Homage: El Pampero Cine
by Francis Vogner dos Reis, Pedro Butcher and Marcelo Miranda
In this 12th edition of the Mostra Cine BH - Belo Horizonte International Film Festival, we paid tribute to a collective body of work that has more than a dozen films made by a group of Argentine filmmakers since the beginning of the 2000’s: TheEl Pampero Cine, which has among its partners and filmmakers: Laura Citarella, Augustin Mendilla, Alejo Moguillansky and Mariano Llinás.
The homage will be paid in the context of the theme "Latin American Bridges" and contemplates in a comprehensive and provocative way the debate about the Latin American cinematographic field that involves discussions about production, distribution and screening, on the one hand, and on aesthetics and creative processes, on the other, from the unique experience of this group of Argentine filmmakers. What makes El Pampero Cine such a special case is the consequent incidence of modes of production on the formal outcome of the films. According to the discourse of the producer and the filmmakers themselves, it would be necessary to give up several industrial postulates to qualify and enhance the creation.
The introduction on the producer's website is bold (and perhaps a little ironic with her own refusals and lack of modesty). They claim to be more than "a simple producer", but a group of people willing to experiment and renew the practices of the cinema made in Argentina with works that "have innovated practically all the fields of the cinematographic activity (...) that is not done only on an aesthetic level, but its revolution reaches - especially - the forms of production and exhibition. " Due to the distance and little knowledge of their films in Brazil, we still do not know the reach and effectiveness achieved by the revolution they suggest. The notorious fact is that the discourse of El Pampero Cine stirs up the whole film industry, from production to the film screenings, and questions the ways and prerogatives that are placed in the consecrated schemes of producing, defending the creative and aesthetic imperative as the great motive of the existence of movies.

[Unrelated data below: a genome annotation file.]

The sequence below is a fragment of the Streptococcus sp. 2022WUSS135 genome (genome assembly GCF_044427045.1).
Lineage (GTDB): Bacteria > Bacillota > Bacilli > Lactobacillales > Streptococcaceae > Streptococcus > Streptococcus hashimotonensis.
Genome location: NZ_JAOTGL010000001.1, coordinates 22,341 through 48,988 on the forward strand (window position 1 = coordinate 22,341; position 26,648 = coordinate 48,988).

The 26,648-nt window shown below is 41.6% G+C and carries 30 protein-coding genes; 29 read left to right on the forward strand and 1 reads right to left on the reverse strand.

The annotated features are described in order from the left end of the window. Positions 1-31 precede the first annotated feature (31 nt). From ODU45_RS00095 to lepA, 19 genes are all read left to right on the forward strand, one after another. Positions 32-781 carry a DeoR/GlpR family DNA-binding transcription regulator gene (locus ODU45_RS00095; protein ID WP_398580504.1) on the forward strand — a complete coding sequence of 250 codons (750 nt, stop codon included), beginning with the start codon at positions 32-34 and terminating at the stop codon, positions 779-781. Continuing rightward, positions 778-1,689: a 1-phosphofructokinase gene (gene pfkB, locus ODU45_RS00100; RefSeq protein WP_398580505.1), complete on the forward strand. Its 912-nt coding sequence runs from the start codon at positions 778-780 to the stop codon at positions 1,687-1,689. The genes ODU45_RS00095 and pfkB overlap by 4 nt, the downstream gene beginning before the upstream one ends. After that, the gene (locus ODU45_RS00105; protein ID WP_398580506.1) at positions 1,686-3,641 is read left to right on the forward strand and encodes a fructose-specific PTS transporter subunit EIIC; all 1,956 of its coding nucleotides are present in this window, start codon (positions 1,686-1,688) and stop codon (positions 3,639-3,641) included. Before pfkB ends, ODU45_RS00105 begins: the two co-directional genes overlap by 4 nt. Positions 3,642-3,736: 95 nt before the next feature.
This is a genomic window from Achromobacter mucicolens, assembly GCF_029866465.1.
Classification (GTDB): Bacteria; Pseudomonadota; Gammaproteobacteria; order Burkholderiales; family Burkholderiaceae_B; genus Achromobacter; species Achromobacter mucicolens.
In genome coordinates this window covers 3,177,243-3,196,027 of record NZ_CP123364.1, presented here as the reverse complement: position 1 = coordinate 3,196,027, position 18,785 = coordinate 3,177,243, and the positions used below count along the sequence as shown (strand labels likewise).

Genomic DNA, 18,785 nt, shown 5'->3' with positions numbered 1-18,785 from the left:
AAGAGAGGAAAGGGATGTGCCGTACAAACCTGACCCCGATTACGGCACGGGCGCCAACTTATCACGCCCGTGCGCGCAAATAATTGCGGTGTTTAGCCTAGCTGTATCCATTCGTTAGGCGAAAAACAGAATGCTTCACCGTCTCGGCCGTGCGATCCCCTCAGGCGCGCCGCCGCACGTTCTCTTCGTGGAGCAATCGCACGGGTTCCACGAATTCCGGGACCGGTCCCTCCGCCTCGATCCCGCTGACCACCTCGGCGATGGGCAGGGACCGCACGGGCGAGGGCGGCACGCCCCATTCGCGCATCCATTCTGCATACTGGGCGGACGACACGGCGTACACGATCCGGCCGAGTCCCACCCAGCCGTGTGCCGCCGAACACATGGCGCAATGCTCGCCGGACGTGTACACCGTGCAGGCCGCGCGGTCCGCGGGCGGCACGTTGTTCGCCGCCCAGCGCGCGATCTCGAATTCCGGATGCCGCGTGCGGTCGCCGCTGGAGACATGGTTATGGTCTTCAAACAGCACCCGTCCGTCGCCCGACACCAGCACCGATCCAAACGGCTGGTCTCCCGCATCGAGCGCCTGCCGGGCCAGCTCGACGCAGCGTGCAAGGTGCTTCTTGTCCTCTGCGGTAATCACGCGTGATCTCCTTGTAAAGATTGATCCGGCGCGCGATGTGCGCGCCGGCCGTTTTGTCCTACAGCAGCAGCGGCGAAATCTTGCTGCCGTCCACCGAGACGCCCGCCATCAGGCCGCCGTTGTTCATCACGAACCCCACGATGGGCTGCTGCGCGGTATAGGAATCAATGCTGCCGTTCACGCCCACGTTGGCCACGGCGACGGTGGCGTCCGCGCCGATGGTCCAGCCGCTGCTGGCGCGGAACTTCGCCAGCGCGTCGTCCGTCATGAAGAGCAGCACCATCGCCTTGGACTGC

Their position in this matter is modern (in the strong sense of modern cinema): the process and experience determine the particularity of the film, refusing industrial forms both in the procedures of shootingthe film and in the logic of existence (circulation and visibility) and claiming a (partial) apportionment of the consecrated schemes.